During this two-week session, students will continue to learn about foreigners and God's expectation on his people for the treatment of foreigners. As this course continues throughout the quarter, more course goals will be added below to reflect what the students are learning as the themes build. 

Goals of this course:

  1. Students learn that people (they) are responsible for their environment.
  2. Students learn how they can positively or negatively affect their environment.
  3. Students are able to articulate what God expects of his people in regards to their environment. 
  4. Students learn about refugees.
  5. Students learn what God thinks about refugees and immigrants.
  6. Students learn what God expects from his people regarding the treatment of refugees.
  • Programming: This is a STEM class where the students will continue working through some of the concepts from Robot Gutz. Specifically, they will continue to practice the scientific method, brainstorming with a group, and move into the discipline of computer science by programming the robots they built to perform tasks. This type of programming is fun for students, but beyond that it forces them to develop their logical thinking, to creatively problem-solve, and learn from their mistakes.

Goals of this course:

  1. Students will continue practicing basic steps of the scientific method.
  2. Learn to program using a drag and drop interface.

Intelligences used: Logical/Mathematical, Spatial/Visual

  • Wait, What?: This Language Arts unit will focus on further developing a student’s communication skills through the medium of written board game instructions. Students will review verb forms and practice using imperative verbs to create their own set of clear, detailed, linear instructions for a board game.

Goals of this course:

  1. Students will learn to note and define key vocabulary in the creation of their own board game instructions.
  2. Students will learn to identify imperative verbs and note their function in a set of board game instructions.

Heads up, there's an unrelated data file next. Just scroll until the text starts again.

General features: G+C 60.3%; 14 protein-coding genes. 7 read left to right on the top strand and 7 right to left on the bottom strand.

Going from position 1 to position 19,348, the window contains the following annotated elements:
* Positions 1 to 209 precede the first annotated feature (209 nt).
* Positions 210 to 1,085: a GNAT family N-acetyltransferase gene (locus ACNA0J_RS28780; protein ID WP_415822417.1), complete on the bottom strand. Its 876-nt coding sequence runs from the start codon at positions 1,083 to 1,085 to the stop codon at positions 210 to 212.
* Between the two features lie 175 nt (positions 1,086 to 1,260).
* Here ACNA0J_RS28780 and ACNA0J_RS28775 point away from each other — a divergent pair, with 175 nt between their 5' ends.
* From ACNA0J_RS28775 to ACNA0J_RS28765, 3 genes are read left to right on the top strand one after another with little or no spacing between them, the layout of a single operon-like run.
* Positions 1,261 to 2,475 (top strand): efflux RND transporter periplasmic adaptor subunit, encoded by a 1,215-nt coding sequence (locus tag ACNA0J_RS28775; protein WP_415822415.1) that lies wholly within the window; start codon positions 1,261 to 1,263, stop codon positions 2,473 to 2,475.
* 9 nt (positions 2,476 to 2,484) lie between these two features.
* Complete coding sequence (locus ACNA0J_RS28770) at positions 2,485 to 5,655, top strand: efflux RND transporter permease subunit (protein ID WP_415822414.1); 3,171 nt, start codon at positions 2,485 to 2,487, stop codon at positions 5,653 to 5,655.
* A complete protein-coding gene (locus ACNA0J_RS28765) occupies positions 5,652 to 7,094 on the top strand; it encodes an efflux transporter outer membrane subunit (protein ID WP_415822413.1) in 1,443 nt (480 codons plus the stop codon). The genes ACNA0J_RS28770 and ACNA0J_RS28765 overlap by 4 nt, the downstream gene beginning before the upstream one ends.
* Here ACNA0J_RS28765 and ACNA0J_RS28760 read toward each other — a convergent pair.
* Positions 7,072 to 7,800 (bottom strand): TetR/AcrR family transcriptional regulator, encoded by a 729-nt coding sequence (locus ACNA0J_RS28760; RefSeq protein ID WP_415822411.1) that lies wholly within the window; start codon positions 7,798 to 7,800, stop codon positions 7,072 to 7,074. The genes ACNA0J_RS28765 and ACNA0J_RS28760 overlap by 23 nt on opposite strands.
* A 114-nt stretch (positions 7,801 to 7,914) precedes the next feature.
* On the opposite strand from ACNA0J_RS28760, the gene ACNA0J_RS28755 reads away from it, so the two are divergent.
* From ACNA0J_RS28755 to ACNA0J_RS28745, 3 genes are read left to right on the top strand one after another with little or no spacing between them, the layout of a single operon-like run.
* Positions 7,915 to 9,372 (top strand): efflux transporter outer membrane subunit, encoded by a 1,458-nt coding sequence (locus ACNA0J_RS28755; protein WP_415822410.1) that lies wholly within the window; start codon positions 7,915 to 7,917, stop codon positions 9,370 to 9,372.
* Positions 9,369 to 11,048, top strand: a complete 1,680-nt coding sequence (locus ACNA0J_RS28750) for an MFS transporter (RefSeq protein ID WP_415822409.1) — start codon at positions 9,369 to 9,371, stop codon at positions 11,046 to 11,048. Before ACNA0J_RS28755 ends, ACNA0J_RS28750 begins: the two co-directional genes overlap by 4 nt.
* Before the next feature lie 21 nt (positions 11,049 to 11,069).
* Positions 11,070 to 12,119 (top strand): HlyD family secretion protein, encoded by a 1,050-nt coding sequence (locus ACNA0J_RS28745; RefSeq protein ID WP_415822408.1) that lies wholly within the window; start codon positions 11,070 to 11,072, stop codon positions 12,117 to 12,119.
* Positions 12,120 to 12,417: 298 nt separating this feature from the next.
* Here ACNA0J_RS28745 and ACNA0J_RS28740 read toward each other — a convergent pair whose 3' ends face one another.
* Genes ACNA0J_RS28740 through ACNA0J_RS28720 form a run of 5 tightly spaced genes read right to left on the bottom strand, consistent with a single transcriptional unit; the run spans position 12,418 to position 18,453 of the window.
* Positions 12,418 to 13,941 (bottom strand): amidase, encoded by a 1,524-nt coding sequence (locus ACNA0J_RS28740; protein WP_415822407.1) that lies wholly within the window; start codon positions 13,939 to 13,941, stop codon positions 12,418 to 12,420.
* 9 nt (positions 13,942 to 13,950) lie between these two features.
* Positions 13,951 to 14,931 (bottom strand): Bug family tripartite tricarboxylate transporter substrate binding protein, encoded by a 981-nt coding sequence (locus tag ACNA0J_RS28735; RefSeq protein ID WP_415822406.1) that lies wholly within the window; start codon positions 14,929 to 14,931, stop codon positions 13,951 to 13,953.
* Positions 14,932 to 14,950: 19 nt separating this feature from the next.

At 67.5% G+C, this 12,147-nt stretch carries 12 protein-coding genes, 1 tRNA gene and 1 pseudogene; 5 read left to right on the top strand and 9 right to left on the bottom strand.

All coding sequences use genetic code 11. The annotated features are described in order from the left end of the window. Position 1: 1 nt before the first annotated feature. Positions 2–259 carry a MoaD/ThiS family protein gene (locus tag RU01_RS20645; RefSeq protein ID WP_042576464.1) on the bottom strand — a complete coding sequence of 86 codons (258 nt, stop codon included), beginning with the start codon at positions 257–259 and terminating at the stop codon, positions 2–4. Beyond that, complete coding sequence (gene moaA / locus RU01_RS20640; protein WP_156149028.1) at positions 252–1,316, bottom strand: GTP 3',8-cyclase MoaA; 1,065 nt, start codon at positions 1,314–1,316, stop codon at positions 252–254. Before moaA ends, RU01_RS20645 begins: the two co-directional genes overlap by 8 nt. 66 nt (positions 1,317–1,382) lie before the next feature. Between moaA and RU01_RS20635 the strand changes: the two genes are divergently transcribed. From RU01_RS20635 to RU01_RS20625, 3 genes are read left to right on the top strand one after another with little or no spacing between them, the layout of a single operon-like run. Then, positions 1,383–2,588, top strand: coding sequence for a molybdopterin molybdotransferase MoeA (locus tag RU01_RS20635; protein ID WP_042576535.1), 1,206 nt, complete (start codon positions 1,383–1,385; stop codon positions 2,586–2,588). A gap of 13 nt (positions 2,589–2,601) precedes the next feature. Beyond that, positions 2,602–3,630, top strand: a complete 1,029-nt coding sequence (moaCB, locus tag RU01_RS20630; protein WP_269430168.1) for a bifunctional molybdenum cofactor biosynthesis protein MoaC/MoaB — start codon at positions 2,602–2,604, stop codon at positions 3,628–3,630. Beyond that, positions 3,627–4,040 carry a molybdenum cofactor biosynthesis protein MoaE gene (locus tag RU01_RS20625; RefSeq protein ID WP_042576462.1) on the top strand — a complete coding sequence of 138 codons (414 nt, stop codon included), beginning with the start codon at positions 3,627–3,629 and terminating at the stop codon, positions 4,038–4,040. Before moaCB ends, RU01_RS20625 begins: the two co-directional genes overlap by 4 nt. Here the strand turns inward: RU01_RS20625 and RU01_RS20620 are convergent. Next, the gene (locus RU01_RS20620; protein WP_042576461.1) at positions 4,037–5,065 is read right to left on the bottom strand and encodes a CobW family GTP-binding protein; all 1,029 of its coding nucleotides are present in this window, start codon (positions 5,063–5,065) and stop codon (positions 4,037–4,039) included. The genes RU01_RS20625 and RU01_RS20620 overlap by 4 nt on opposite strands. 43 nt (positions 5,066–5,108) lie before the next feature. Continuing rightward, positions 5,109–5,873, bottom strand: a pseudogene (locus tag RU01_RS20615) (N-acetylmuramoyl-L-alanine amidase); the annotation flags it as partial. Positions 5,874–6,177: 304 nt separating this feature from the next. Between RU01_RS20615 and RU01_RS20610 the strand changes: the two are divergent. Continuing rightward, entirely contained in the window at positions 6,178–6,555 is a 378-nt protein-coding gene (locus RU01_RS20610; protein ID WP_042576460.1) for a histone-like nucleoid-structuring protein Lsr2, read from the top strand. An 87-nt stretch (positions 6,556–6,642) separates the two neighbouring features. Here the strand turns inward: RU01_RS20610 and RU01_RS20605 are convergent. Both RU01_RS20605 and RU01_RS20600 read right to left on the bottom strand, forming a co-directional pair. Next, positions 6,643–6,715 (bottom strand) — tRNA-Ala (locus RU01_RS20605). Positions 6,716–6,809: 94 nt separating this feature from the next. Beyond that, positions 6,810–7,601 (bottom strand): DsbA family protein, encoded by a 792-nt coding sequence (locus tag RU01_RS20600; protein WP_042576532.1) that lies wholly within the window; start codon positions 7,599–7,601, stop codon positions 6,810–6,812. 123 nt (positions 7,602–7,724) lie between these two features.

3. Students will produce their own set of instructions for the board games they create in their “games creation” class.

Intelligences Used: Linguistic, Interpersonal/Social

  • Board? Create A Game!: In this class students will be taking the stories they wrote in language arts and using them to create character pieces and challenges for a board game they will work together to create in these two weeks. They will have to work together to craft clear instructions. In the final class of this unit, groups will trade games to evaluate the clarity and playability of each game.

Goals of this course:

  1. Students will work together to implement a game vision into something playable in the real world.
  2. Students will use their iPad to create well-formatted instructions for their games.

Intelligences Used: Interpersonal/Social, Bodily-Kinesthetic, Logical-Mathematical, Spatial/Visual

Tuesday/Friday Theme: "Intercultural Studies"

  • 1,000 Paper Crane Project: This class offers another opportunity for students to develop fine motor skills, through the repetition of a particular art form-origami. The class is structured to emphasize Japanese values of precision and perfection which are achieved through repetition. Students will learn the story of Sadako and the 1,000 paper cranes, and work together across 3 homerooms to complete 1,000 origami cranes! They will compare their first crane with their last to see tangible evidence of the results of perseverance in practice.

Goals of this course:

  1. Student can follow detailed, pictorial instructions from start to finish.
  2. Student can observe and articulate the improvement between their first piece of origami and their last, over the course of 2 weeks.
  3. Student must work in collaboration with classmates to complete a team project.

Intelligences Used: Spatial/Visual, Linguistic, Bodily-Kinesthetic

  • Origametry: In this class, students will be learning the basics of Geometry. They will lock down their knowledge of squares, rectangles, and triangles, learn how to distinguish between the three shapes, and label them appropriately. This will complement the students’ origami classes and will enable them to create their own manipulatives with paper to understand different shapes and introduce them to fractions. The hands-on aspect of combining origami with geometry will allow students to practice the theory of fractions by translating a physical object (origami paper with folds) into a mathematical symbol (fractions of the paper created by folds). This will allow the students to concretize what they are learning in a way that is practical for them, rather than purely conceptual.